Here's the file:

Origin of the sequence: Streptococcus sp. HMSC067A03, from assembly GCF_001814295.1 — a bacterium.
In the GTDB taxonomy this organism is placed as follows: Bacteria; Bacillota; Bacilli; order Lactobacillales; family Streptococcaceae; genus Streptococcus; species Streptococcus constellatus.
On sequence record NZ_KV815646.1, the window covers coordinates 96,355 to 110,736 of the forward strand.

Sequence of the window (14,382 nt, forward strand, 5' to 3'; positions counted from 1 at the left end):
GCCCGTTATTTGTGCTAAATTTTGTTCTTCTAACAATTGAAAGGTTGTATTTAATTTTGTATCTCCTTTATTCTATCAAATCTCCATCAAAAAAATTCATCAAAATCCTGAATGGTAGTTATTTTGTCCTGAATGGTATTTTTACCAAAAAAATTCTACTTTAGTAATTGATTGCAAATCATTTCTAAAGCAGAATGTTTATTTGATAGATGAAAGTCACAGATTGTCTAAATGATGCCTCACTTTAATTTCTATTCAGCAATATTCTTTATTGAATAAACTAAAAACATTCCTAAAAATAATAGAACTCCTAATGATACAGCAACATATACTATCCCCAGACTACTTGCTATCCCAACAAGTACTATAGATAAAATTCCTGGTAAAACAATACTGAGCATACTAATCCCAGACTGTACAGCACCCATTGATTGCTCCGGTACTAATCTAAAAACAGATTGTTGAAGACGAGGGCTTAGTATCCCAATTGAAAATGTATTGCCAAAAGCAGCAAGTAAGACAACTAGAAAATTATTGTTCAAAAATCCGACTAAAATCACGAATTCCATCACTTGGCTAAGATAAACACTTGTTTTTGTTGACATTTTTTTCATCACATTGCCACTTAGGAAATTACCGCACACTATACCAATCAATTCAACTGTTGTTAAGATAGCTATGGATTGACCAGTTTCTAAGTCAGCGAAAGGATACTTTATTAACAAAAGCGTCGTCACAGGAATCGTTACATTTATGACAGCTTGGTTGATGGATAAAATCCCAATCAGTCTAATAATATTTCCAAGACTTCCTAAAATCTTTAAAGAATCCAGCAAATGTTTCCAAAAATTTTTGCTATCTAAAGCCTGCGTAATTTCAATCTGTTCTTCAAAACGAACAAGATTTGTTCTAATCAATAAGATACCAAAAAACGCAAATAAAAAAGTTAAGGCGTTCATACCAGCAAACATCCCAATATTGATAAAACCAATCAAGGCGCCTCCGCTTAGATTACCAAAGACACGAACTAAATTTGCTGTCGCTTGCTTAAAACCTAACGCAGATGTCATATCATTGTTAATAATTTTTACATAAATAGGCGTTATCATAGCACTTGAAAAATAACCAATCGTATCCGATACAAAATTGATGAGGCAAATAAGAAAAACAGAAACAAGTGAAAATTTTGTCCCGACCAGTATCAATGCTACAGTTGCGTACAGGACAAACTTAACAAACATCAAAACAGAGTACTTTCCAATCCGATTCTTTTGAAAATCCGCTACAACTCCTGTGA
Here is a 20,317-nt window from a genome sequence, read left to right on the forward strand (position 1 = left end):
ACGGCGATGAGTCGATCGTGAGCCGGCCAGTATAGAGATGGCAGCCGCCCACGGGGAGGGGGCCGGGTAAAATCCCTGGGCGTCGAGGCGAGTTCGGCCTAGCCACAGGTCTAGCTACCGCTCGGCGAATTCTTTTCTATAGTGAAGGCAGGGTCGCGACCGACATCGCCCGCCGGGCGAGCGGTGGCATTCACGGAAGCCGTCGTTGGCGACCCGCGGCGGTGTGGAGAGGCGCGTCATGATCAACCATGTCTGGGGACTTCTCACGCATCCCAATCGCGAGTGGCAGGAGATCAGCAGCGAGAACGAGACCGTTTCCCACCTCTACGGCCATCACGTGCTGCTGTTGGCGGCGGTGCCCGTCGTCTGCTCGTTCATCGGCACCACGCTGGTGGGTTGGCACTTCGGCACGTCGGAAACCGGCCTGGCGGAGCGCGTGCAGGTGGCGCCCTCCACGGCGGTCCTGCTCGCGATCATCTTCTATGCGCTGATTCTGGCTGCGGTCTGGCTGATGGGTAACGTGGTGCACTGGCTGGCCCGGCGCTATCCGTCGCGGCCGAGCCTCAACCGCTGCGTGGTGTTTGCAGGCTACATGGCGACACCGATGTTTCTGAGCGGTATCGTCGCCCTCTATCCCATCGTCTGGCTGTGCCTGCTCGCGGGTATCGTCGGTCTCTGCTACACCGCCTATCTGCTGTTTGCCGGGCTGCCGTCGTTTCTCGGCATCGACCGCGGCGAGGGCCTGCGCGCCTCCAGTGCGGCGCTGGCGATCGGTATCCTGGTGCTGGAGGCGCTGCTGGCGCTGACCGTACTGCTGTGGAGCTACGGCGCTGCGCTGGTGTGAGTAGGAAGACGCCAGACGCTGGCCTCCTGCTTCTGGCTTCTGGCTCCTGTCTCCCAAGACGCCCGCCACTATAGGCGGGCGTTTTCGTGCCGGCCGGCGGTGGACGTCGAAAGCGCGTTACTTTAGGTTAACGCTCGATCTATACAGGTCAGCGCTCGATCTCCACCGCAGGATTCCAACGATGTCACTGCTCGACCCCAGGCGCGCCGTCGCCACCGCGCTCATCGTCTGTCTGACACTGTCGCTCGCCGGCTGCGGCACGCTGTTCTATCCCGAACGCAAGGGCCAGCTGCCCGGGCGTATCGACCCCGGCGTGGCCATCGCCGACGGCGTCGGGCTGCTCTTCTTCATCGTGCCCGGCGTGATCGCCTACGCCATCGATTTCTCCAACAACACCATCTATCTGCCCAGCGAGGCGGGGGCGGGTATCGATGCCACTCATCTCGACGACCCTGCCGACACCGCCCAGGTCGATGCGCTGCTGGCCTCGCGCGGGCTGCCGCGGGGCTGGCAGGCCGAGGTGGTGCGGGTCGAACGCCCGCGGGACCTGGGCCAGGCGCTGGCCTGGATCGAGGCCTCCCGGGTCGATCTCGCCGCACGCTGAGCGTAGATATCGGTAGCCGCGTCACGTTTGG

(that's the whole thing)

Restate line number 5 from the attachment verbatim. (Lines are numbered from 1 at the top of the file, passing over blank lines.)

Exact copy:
GCCCGTTATTTGTGCTAAATTTTGTTCTTCTAACAATTGAAAGGTTGTATTTAATTTTGTATCTCCTTTATTCTATCAAATCTCCATCAAAAAAATTCATCAAAATCCTGAATGGTAGTTATTTTGTCCTGAATGGTATTTTTACCAAAAAAATTCTACTTTAGTAATTGATTGCAAATCATTTCTAAAGCAGAATGTTTATTTGATAGATGAAAGTCACAGATTGTCTAAATGATGCCTCACTTTAATTTCTATTCAGCAATATTCTTTATTGAATAAACTAAAAACATTCCTAAAAATAATAGAACTCCTAATGATACAGCAACATATACTATCCCCAGACTACTTGCTATCCCAACAAGTACTATAGATAAAATTCCTGGTAAAACAATACTGAGCATACTAATCCCAGACTGTACAGCACCCATTGATTGCTCCGGTACTAATCTAAAAACAGATTGTTGAAGACGAGGGCTTAGTATCCCAATTGAAAATGTATTGCCAAAAGCAGCAAGTAAGACAACTAGAAAATTATTGTTCAAAAATCCGACTAAAATCACGAATTCCATCACTTGGCTAAGATAAACACTTGTTTTTGTTGACATTTTTTTCATCACATTGCCACTTAGGAAATTACCGCACACTATACCAATCAATTCAACTGTTGTTAAGATAGCTATGGATTGACCAGTTTCTAAGTCAGCGAAAGGATACTTTATTAACAAAAGCGTCGTCACAGGAATCGTTACATTTATGACAGCTTGGTTGATGGATAAAATCCCAATCAGTCTAATAATATTTCCAAGACTTCCTAAAATCTTTAAAGAATCCAGCAAATGTTTCCAAAAATTTTTGCTATCTAAAGCCTGCGTAATTTCAATCTGTTCTTCAAAACGAACAAGATTTGTTCTAATCAATAAGATACCAAAAAACGCAAATAAAAAAGTTAAGGCGTTCATACCAGCAAACATCCCAATATTGATAAAACCAATCAAGGCGCCTCCGCTTAGATTACCAAAGACACGAACTAAATTTGCTGTCGCTTGCTTAAAACCTAACGCAGATGTCATATCATTGTTAATAATTTTTACATAAATAGGCGTTATCATAGCACTTGAAAAATAACCAATCGTATCCGATACAAAATTGATGAGGCAAATAAGAAAAACAGAAACAAGTGAAAATTTTGTCCCGACCAGTATCAATGCTACAGTTGCGTACAGGACAAACTTAACAAACATCAAAACAGAGTACTTTCCAATCCGATTCTTTTGAAAATCCGCTACAACTCCTGTGA